Academic journal article The Middle East Journal

Comparing Islamic Resurgence Movements in Turkey and Iran

Academic journal article The Middle East Journal

Comparing Islamic Resurgence Movements in Turkey and Iran

Article excerpt

This article examines and compares the Islamic resurgence movements in Iran between the 1950s to the revolution of 1979 and in Turkey from the 1950s to the present. It focuses on wide-ranging socioeconomic, political, ideological, psychological, historical, and cultural factors, in addition to the religious and spiritual motivations, behind the phenomenon of Islamic revivalism and intends to find the similarities and/or differences between the Islamization movements in both countries.

We are witnessing the ongoing and increasing revival of Islam in the contemporary Muslim world. This has been the motivation for my article, which focuses on the Islamic resurgence movements in Iran from the 1950s to the Iranian Revolution in 1979 and in Turkey from the 1950s up to the present day. In choosing these two non-Arab Muslim countries, which were never formally colonized, I argue that in spite of certain parallels in the revival of Islamic movements in the Muslim world, they have diverse, deep-rooted historical foundations and unique features and therefore should be analyzed distinctively in consideration of the internal dynamics and specificities of each country.

In my study, I ended the analysis of Islamic revivalism in Iran with the outbreak of the Islamic Revolution in 1979 and the establishment of the Islamic Republic that marked the opening of a new era in which the secularist regime was replaced with a theocratic one. I considered this as the ultimate stage that Islamic activism can reach. In other words, the Islamic resurgence movement in Iran has resulted in the establishment of an Islamic order. However, in contrast to Iran, given the country-specific conditions, religious revivalism in Turkey is still an evolving and dynamic process, which continues to develop by taking different forms and appearances in its struggle with the established secular forces. Therefore, the analysis of Islamic revivalism in Turkey is carried up to the present.

The present study aims to determine the essential factors which account for the Islamist mobilization in each of these countries. Which factors mobilize the masses along Islamist lines? Who are the actors and supporters? What are the similarities and differences in the nature of Islamic revival movements in both countries? Is there a common pattern? are the implications and consequences of the Islamic movements in Iran and Turkey? Why have the outcomes been different? These are the questions that I will answer in this article in consideration of the unexpected occurrence of the Islamic revolution in Iran and the electoral success in Turkey of the Islamist Welfare Party and its successor, the Justice and Development Pary (AKP).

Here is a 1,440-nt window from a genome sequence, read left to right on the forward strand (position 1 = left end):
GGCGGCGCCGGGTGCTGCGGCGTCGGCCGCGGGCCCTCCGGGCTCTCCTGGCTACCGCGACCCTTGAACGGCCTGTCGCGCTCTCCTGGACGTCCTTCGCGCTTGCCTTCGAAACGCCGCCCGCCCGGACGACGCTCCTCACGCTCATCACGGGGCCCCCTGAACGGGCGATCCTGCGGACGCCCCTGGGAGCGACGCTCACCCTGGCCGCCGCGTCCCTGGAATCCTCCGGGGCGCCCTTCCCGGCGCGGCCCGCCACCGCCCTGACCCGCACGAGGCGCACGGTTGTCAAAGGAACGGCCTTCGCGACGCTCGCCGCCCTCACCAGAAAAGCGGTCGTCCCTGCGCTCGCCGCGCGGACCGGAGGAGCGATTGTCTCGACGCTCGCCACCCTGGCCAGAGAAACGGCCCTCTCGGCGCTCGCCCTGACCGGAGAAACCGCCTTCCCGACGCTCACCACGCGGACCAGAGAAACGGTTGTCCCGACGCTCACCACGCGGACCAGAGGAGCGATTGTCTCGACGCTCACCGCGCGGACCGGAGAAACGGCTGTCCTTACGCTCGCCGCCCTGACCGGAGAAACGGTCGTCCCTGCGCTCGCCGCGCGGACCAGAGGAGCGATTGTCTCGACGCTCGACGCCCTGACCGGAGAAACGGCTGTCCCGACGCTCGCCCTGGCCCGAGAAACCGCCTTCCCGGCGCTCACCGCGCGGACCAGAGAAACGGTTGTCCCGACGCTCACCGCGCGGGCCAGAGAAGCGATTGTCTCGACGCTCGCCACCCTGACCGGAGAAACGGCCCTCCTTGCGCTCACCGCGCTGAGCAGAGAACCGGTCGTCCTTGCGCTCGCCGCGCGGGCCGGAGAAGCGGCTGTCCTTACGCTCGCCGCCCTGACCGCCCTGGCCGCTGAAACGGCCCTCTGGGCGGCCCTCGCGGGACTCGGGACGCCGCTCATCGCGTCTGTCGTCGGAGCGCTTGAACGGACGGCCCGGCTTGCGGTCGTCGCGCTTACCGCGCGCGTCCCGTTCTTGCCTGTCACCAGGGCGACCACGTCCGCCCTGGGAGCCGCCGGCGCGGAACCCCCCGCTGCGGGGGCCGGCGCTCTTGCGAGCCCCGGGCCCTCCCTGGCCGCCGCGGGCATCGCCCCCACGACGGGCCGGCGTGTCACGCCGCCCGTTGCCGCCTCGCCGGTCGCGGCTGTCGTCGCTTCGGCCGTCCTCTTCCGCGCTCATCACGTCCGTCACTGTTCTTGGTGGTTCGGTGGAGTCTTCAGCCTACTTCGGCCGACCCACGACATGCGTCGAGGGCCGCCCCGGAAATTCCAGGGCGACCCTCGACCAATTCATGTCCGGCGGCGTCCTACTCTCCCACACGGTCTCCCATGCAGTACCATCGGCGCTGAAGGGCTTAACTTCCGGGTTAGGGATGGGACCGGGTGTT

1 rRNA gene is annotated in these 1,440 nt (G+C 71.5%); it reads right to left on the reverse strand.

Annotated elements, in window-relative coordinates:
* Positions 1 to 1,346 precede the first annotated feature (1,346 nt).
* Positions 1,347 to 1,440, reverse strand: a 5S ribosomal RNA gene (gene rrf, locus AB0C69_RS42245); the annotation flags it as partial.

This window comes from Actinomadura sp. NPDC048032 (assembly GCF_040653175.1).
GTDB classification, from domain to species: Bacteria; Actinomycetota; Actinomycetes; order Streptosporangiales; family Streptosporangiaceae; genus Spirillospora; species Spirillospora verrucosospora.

There exists a huge body of literature about the Islamic revival process in both Turkey and Iran that posits different explanations or generalizations about its occurrence, nature, and consequences. This study intends to deal with each of these factors separately and find the similarities and/or differences - if there are any - between the Islamization movements in both countries by employing an all-encompassing and comparative approach. Thus it will focus on wide-ranging socioeconomic, political, ideological, psychological, historical, and cultural factors besides the religious and spiritual motivations behind the phenomenon of Islamic revivalism in Turkey and Iran.

Before focusing on each factor separately, it is useful to begin with an overview of the general characteristics of the Islamic revival process in each country.

GENERAL CHARACTERISTICS

Islam is a very important element in both Iranian and Turkish social, cultural, and political life. Moreover, in Iran and Turkey alike Islamic movements are instigated mainly by - although by no means only by - the alienated and disinherited groups of society. As Shireen Hunter points out, Islam was used as a means of opposition and resistance by various elements of society from different economic and social milieus to express their discontent and resentment towards the state's policies. …

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